“We’re providing these veterans with legal services first and foremost, but we think, as a firm, it’s really important to welcome these veterans and get them the care they deserve, especially when some of them may not have received the welcome they deserved when they came home,” he said.

In addition to working with veterans on issues related to housing and benefits, the firm represents many veteran-owned businesses.  Hasenfus said he is grateful to Holland & Knight’s leadership, which has enabled the firm’s Veterans Group to have such a robust pro bono practice. In particular, he acknowledged Executive Partner Steven Wright and the Boston Veterans Group Leader Paul Lannon, whose support has given the Boston office an amazing platform for this work.

Nationally, the firm’s efforts involve about 200 attorneys across all 28 Holland & Knight offices.  The Chair of the Veterans Group, Daniel Sylvester, an associate in the firm’s Chicago office, coordinates these efforts throughout the firm, which has received the American Bar Association’s Military Pro Bono Project Outstanding Service Award for six straight years.

Sylvester served 11 years in the military. His wife served seven, and now suffers from Post-Traumatic Stress Disorder. As an attorney overseeing Holland & Knight’s effort to help, and the caregiver of a disabled veteran himself, Sylvester said he is proud and grateful to have received so much support from the firm’s leadership.

“It’s the atmosphere and mentality of the firm to do good and take care of people, and it allows us to do so much to take care of veterans across the country. It’s really heartwarming,” he said.

Pro bono work with veterans, active-duty service members, and their families is a large and important part of Holland & Knight’s community commitment. But the firm’s public service projects represent a varied array of causes. The Public and Charitable Service Department of Holland & Knight strives to involve attorneys in many types of cases, and leads firmwide signature efforts in the areas of children and education, civil rights and human rights and social entrepreneurship.

In addition, it encourages its attorneys and professionals to volunteer together, often with clients, family and friends, on non-legal community service projects.  On the firm’s annual 9/11 Day of Service, attorneys are encouraged to get out and volunteer in the community, whether at a soup kitchen, a school or center for youth, or an elderly housing facility.

The 9/11 Day of Service was started on the tenth anniversary of 9/11 in memory of Glenn Winuk, a Holland & Knight partner in the New York office and volunteer EMT and firefighter, who was killed on September 11, 2001 assisting New York City firefighters at Ground Zero.  Working with his brother, Jay, the firm started the nation-wide tradition to help harness the spirit of unity and volunteerism that arose on 9/11.

The aim, according to the Boston office’s Public and Charitable Service Partner Brett Carroll, is to engage attorneys in a fulfilling day-long project in hopes that they will become more deeply invested in representing disadvantaged populations.

“What we’re doing has an immediate impact for the groups that need assistance, but the goal is to get people talking to people in Boston community that might inspire them to do a little bit more to help,” Carroll said.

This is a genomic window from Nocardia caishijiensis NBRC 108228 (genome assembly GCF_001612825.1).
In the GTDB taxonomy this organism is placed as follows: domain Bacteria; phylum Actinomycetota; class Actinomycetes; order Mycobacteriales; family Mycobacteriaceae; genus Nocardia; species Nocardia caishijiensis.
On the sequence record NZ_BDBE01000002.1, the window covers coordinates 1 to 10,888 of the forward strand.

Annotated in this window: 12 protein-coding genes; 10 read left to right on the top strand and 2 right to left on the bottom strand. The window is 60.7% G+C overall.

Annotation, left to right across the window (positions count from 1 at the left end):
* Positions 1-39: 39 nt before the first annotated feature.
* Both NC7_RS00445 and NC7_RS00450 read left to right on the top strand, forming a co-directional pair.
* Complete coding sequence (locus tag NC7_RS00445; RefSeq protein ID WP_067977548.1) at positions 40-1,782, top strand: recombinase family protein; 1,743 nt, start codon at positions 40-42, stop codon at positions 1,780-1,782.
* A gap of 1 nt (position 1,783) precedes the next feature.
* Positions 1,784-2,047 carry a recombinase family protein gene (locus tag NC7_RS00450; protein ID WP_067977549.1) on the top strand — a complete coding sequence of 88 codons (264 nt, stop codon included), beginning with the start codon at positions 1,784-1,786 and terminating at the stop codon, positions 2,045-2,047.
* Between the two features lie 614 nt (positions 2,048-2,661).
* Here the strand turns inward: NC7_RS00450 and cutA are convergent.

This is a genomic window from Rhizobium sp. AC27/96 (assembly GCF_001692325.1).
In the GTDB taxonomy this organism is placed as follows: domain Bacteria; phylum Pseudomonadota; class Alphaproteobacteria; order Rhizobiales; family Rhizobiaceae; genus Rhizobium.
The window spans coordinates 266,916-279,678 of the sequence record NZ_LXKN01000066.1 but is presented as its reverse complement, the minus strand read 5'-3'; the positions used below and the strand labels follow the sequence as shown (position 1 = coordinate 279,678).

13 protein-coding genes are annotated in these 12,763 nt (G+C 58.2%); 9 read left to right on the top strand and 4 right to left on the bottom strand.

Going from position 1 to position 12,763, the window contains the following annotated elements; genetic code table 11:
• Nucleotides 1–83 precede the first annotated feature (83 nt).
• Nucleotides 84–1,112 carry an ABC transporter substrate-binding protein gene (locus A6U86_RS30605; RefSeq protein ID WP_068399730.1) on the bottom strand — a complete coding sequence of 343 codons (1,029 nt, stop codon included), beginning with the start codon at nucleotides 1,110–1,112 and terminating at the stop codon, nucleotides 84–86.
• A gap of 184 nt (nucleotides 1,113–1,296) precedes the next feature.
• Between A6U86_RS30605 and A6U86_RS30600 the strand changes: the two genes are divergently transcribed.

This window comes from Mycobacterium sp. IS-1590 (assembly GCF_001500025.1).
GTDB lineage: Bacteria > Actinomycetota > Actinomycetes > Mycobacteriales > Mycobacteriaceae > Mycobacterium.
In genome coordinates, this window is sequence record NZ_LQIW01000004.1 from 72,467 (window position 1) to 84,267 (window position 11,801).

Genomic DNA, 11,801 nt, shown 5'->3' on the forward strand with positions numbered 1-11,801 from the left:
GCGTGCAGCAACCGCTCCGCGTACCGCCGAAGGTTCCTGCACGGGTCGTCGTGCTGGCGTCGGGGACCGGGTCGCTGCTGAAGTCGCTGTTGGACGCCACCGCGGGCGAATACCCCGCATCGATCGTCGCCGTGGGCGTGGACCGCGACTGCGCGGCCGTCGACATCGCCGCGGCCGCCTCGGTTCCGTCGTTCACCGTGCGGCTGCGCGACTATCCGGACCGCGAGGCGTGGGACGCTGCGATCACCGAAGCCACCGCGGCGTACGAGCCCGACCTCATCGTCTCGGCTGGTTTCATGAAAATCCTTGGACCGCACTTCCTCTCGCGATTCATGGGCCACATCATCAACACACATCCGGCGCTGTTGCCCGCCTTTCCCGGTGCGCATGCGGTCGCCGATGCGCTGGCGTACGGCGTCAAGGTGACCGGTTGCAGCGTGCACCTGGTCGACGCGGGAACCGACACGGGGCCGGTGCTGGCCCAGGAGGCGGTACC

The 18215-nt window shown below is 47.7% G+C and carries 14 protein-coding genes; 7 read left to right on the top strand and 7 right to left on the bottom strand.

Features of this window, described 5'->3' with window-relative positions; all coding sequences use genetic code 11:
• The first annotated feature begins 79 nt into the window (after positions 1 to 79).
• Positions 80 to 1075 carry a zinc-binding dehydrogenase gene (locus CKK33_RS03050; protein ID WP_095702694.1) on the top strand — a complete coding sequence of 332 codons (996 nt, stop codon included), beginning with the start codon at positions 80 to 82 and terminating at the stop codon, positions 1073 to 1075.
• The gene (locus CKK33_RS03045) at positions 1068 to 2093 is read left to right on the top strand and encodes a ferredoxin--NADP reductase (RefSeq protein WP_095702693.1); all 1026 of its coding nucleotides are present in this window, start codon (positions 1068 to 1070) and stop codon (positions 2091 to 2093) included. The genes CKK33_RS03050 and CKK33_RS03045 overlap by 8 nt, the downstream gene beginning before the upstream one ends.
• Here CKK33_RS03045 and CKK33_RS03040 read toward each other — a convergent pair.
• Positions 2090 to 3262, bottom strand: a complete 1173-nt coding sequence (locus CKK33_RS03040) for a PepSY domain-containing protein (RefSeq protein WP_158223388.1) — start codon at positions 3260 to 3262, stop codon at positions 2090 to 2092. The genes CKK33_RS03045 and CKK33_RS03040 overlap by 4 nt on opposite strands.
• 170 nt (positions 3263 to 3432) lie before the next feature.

In Boston, there are between ten and sixteen different 9/11 Day of Service projects. The Boston office’s participation translates to well over 5,000 hours of community service since 2011, and has involved organizations like the Greater Boston Food Bank, the New England Homeless Veterans Center, and the Ronald McDonald House and corporate entities like Baupost, Boston Financial, JetBlue and Welch’s. In addition to the homeless and the hungry, attorneys have helped survivors of domestic violence and Paralympic athletes as part of the 9/11 Day of Service. Working together and with these partners, Carroll says the motto in the Boston office is “it is our privilege to serve.”

“One of the leaders of the firm, Holland & Knight founder and ABA President Chesterfield Smith, truly believed in service,” he said. “It all comes down to something he would encourage others to do, ‘Do good and be somebody.’”

Interested in Teaching Kids about Financial Literacy?

Since 2005, the BBA’s M. Ellen Carpenter Financial Literacy Program has been providing high school students in Massachusetts with the tools to make informed financial decisions. Through classroom presentations and a visit to the U.S. Bankruptcy Court, over 5,800 students have been reached by our volunteers. Topics include Finance & Budgeting, Using Credit & Credit Cards, Financing a Large Purchase, and the final session, Consequences of Poor Financial Management.

If you’re interested in volunteering, the session dates and times for 2018 will be released prior to the new year and will be available for sign-up online. As a volunteer, you will present at least one classroom session lasting about an hour and will receive training and resources prior to visiting the school. Participating high schools are located in the Greater Boston, Worcester, and Springfield areas.  This volunteer opportunity is available to lawyers and law students.

To be included on the program notification email list and to be alerted when sign-up has begun, please contact Cassandra Shavney at [email protected].